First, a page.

Embed from Getty ImagesReading boss Jose Gomes felt his side looked far from relegation strugglers in their 0-0 draw at QPR.Rangers defender Toni Leistner twice fired against the bar at Loftus Road, where the home side finished the match strongly.But second-from-bottom Reading, in their second game under Gomes, were the better team for long spells, especially in the first half.Gomes said: “If you just watched this match, I think nobody could say we are at the bottom of the table, so beautiful they played and with fantastic confidence.“I enjoyed the courage that my players showed today. The feeling is that we lost two points.“We had maybe around 80% of the possession in the first half – beautiful football and positive actions.“Today we created a lot of chances. We played very positive football and played near QPR’s box for a long time.“I’m happy with the things they tried to do but I am not happy with the result. I think we deserved to win today.”The Royals are without a win in nine matches and have only managed one goal in their past five league games.But Gomes said: “The way we are working and the energy that I feel from my players, the feeling is positive regarding what can happen in the future.“We will talk about the mistakes we made and improve for the next games. The good thing is that the players accept my ideas.” Follow West London Sport on TwitterFind us on Facebookby Taboolaby TaboolaSponsored LinksSponsored LinksPromoted LinksPromoted LinksRecommended for youAspireAbove.comRemember Pauley Perrette? Try Not To Smile When You See Her NowAspireAbove.comUndoRome Hotels | Search AdsRome Hotels Might be Cheaper Than You ThinkRome Hotels | Search AdsUndoLifestly.com25 Celebs You Didn’t Realize Are Gay – No. 8 Will Surprise WomenLifestly.comUndoUsed Cars | Search AdsUsed Cars in Tuen Mun Might Be Cheaper Than You ThinkUsed Cars | Search AdsUndoezzin.com20 Breathtaking Places to See Before You Dieezzin.comUndoFood World Magazine15 Fruits that Burn Fat Like CrazyFood World MagazineUndoDrhealth35 Foods That Should Never Be Placed in the RefrigeratorDrhealthUndoHappyTricks.comHer House Always Smells Amazing – Try her Unique Trick!HappyTricks.comUndo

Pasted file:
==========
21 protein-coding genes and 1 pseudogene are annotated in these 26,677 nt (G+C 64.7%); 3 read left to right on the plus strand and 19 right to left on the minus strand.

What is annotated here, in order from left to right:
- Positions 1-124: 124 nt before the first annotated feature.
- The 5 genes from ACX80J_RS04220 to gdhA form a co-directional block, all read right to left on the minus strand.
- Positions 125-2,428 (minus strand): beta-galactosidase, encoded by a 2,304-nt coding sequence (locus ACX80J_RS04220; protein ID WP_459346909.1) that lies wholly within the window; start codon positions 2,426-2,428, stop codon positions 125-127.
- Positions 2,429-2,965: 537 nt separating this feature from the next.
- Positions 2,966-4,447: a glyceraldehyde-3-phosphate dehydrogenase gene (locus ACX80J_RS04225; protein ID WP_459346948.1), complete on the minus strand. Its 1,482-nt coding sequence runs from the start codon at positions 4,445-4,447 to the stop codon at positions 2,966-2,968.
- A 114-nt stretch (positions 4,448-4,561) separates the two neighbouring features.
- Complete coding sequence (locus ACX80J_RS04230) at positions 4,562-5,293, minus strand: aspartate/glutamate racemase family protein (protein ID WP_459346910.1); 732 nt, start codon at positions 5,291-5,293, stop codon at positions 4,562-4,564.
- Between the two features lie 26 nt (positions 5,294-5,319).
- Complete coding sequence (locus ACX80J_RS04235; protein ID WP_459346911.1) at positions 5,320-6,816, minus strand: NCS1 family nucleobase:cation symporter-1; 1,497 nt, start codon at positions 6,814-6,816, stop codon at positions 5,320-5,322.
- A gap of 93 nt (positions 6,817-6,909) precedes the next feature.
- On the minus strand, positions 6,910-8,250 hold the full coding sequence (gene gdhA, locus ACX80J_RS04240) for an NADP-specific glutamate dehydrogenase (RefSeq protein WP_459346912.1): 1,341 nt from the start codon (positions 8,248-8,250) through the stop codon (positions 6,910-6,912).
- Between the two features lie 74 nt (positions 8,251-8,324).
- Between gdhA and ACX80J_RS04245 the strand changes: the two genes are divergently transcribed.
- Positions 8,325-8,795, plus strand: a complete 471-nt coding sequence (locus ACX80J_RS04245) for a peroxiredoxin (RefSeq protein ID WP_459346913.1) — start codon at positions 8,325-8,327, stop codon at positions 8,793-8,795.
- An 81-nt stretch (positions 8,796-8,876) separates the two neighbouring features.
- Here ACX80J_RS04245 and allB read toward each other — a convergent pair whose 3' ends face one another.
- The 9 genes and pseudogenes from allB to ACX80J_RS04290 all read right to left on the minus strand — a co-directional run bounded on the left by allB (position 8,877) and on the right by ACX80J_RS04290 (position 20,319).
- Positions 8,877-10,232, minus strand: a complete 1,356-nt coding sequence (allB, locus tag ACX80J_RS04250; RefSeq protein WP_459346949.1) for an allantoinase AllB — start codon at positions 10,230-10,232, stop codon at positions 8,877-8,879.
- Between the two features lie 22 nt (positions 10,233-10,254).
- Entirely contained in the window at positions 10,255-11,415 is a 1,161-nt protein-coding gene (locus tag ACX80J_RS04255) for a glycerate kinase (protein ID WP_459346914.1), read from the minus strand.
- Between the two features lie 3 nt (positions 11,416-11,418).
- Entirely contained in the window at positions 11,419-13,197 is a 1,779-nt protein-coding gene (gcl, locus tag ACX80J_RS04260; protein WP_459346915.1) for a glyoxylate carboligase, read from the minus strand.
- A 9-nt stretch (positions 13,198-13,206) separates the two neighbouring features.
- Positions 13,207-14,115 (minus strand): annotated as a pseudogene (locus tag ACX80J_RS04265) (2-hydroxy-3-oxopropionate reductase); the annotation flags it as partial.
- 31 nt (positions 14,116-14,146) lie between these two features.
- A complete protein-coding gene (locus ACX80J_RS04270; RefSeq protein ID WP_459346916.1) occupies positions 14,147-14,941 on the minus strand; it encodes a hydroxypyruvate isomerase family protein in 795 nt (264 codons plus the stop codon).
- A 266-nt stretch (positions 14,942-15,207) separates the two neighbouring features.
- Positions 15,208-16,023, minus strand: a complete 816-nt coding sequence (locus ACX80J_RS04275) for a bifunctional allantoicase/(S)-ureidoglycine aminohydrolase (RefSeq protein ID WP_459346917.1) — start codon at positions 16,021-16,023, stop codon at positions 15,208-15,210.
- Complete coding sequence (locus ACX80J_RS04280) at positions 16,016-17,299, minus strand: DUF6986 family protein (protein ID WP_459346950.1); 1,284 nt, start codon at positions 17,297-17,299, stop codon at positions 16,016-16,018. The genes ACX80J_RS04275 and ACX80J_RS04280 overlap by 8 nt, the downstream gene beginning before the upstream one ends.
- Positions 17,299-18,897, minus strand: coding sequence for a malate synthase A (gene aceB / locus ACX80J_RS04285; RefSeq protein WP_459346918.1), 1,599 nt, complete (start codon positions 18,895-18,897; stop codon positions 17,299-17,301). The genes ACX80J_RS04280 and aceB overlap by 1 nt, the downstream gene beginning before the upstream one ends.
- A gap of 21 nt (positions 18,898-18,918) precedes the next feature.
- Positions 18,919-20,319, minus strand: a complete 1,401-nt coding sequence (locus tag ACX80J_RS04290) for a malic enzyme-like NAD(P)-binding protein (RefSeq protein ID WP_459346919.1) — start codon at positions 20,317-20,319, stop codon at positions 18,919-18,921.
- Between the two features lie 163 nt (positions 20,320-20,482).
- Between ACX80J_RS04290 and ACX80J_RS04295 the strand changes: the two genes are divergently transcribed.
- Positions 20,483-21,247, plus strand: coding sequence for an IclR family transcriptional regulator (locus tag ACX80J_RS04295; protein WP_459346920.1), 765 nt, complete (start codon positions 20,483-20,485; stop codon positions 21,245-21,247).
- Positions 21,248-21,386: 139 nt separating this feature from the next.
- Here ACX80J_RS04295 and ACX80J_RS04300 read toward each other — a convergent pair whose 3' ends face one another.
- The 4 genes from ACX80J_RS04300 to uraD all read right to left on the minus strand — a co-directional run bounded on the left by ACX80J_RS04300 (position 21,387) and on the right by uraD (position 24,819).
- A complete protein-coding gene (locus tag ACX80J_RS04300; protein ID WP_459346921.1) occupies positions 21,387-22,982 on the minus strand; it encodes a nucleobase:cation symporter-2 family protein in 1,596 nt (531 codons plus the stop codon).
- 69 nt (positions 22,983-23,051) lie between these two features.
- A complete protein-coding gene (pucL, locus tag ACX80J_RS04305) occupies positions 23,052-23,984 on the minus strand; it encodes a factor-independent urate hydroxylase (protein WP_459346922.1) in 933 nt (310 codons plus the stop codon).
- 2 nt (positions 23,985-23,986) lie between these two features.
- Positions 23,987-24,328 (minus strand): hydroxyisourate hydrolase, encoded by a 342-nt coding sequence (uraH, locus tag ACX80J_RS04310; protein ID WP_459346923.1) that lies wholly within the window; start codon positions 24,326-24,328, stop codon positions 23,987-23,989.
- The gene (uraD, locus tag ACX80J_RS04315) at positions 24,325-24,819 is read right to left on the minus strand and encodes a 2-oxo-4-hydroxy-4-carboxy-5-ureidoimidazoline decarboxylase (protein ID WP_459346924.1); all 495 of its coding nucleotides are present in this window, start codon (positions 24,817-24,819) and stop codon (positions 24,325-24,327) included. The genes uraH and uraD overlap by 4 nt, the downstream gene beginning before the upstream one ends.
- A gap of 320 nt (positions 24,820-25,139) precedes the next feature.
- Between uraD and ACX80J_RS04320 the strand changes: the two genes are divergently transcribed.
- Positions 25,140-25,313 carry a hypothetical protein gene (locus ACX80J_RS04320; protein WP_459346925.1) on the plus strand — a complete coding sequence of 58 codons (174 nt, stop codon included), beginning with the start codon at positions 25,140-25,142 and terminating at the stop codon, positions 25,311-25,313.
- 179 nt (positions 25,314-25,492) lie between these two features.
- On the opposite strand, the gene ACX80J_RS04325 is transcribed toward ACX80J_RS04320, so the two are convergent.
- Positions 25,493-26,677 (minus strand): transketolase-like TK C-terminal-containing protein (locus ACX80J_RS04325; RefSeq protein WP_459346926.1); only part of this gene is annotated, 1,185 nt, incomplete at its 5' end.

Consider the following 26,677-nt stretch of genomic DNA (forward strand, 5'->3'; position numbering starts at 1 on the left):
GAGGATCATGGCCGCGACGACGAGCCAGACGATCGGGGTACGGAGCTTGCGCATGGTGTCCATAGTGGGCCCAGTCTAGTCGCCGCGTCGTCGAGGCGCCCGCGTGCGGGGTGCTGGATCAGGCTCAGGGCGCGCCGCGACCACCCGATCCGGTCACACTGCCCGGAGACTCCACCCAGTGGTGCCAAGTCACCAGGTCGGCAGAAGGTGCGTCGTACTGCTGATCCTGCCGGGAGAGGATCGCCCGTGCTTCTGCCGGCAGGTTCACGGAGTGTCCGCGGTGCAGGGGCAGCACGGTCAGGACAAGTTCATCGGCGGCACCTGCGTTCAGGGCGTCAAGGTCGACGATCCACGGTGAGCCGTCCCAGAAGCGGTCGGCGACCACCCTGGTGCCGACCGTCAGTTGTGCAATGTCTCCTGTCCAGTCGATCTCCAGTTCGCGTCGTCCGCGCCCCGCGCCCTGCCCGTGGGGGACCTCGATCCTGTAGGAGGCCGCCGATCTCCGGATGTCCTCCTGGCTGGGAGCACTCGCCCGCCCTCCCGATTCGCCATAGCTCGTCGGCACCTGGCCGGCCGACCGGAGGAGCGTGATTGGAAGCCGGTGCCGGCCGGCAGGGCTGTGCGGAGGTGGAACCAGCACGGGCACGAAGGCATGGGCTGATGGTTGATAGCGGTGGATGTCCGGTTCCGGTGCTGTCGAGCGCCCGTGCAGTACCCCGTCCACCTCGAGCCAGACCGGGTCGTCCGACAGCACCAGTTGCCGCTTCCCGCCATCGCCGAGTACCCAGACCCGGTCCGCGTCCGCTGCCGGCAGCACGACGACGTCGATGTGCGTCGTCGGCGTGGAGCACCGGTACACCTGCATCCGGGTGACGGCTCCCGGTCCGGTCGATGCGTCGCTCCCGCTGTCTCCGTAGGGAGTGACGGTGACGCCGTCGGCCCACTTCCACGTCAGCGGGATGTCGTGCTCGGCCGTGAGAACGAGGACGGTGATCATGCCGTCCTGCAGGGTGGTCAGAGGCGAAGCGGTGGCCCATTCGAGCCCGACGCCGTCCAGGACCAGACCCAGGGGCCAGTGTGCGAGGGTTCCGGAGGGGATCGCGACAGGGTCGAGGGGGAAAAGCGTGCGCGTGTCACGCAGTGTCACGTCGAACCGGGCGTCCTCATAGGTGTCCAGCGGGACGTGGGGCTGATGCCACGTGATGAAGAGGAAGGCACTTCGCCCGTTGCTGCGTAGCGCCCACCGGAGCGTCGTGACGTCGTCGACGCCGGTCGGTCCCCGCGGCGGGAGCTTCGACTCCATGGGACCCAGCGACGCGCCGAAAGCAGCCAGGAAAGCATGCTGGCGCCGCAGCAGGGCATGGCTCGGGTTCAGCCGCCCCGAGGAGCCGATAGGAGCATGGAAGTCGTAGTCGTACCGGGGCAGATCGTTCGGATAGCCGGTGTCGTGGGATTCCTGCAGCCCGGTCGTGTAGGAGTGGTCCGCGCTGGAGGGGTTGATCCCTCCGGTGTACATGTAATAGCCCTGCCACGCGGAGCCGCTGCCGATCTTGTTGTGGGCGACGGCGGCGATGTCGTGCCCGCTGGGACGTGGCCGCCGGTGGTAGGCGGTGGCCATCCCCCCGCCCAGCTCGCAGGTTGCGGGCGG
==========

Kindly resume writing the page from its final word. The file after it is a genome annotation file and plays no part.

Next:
Prince Edward, the Duke of Kent (middle), made a stop at the University of Johannesburg’s athletics training grounds and met South Africa’s wheelchair tennis stars: Lucas Sithole, a triple amputee (front left); Kgothatso Montjane, a single below-knee amputee; Evans Moripa (back left), a double below-knee amputee; and their performance coach Khotso Matshego. Sithole shows the audience what a mean serve he has. (Images: Ray Maota) MEDIA CONTACTS • Isabel Potgieter British High Commission: Deputy Head of Communications + 27 12 421 7646 RELATED ARTICLES • Taking a nation’s health to heart • Paralympic heroes back in SA • Shooting for gold • BMX – the cool factorRay MaotaA recent visit by royalty to a coaching clinic given by Wheelchair Tennis South Africa (WTSA) in Johannesburg served as affirmation and encouragement for the non-profit organisation’s continuing efforts to develop the sport and maintain its high standard.Prince Edward, the Duke of Kent, made a stop at the University of Johannesburg’s (UJ) athletics training grounds in the suburb of Westdene on Wednesday 10 October.The Duke of Kent visited the facility in his capacity as president of the All England Lawn Tennis and Croquet Club, and his itinerary included a luncheon with the leadership of WTSA, some of the organisation’s most successful ambassadors – players Evans Maripa and Kgothatso Montjane – and Prof Ihron Rensburg, vice chancellor of UJ.WTSA is a non-profit organisation offering development in the sport to deserving members of the disabled community. Promising players are sourced through schools, sports clubs and colleges across South Africa, and selections are done within a set of qualifying standards put in place by the body.In need of supportCelia du Toit, chairperson of WTSA, expressed her gratitude to Prince Edward, who is Queen Elizabeth II’s first cousin, saying his visit is good for the sport’s image. She acknowledged that wheelchair tennis is a fairly new sport in South Africa, but it is growing.“We are very grateful to our sponsor, the Airports Company of South Africa, for giving us international coverage,” Du Toit said, “but there is a need for sponsors to give the sport in general more coverage nationally.”Ngasha Mahrankurwa, who competed in the London Paralympics as part of team Zimbabwe, is part of the coaching clinic at UJ. He was introduced to the sport, he told MediaclubSouthAfrica.com, by a coach he met in the street while still living in Zimbabwe.Although he has been playing for five years, Mahrankurwa said the sport does not pay well, and this prevents him from taking it up on a full-time basis, even though he would like to.“I need to sustain myself by working during the day and playing after hours,” said the 29-year-old, who is ranked 77th out of nearly 500 players worldwide.International wheelchair tennis rankings are calculated by combining the points of the top nine tournaments for men, and top seven for women based on a 52-week roll-over period overseen by the International Tennis Federation.Honing skillsVice-chairperson of WTSA and performance coach Holger Losch has been involved in the administration of tennis for over 15 years. He has also played tennis for many years, and said there is little difference between coaching an able-bodied player like himself, and a disabled one.“Coordination skills for disabled players take a while longer to hone, but if they are competitive and willing to work hard they quickly get the hang of it,” explained Losch.In terms of the match rules, the only one difference is that in wheelchair tennis, players are allowed the option of two bounces before they have to hit the ball.Losch said WTSA’s target is to host a minimum of six international events every year.The cream of the cropSouth Africa’s wheelchair tennis aces are top-ranked amongst the world’s players.Lucas Sithole (25) is a triple amputee ranked number one in the country and sixth in the world in the quads division.“Lucas has the perfect mind and body for tennis,” said Losch. “He is light, agile and uses his strengths to his advantage.”The country’s top seed in the women’s division, Kgothatso Montjane, is also 25 years old and was born with a congenital birth defect. She is a single, below-the-knee amputee, and is ranked 13th in the world.She maintains that no worthwhile journey is without challenges. “It is the rough road that ends in greatness.”Twenty-one-year-old Evans Maripa is one of team South Africa’s youngest competitors. He is a double amputee ranked first the country’s singles division and 31st in the world.“With the love I have for the game and the constant encouragement from friends, coaches and managers,” said Maripa, “I see myself as part of the winning team with WTSA.”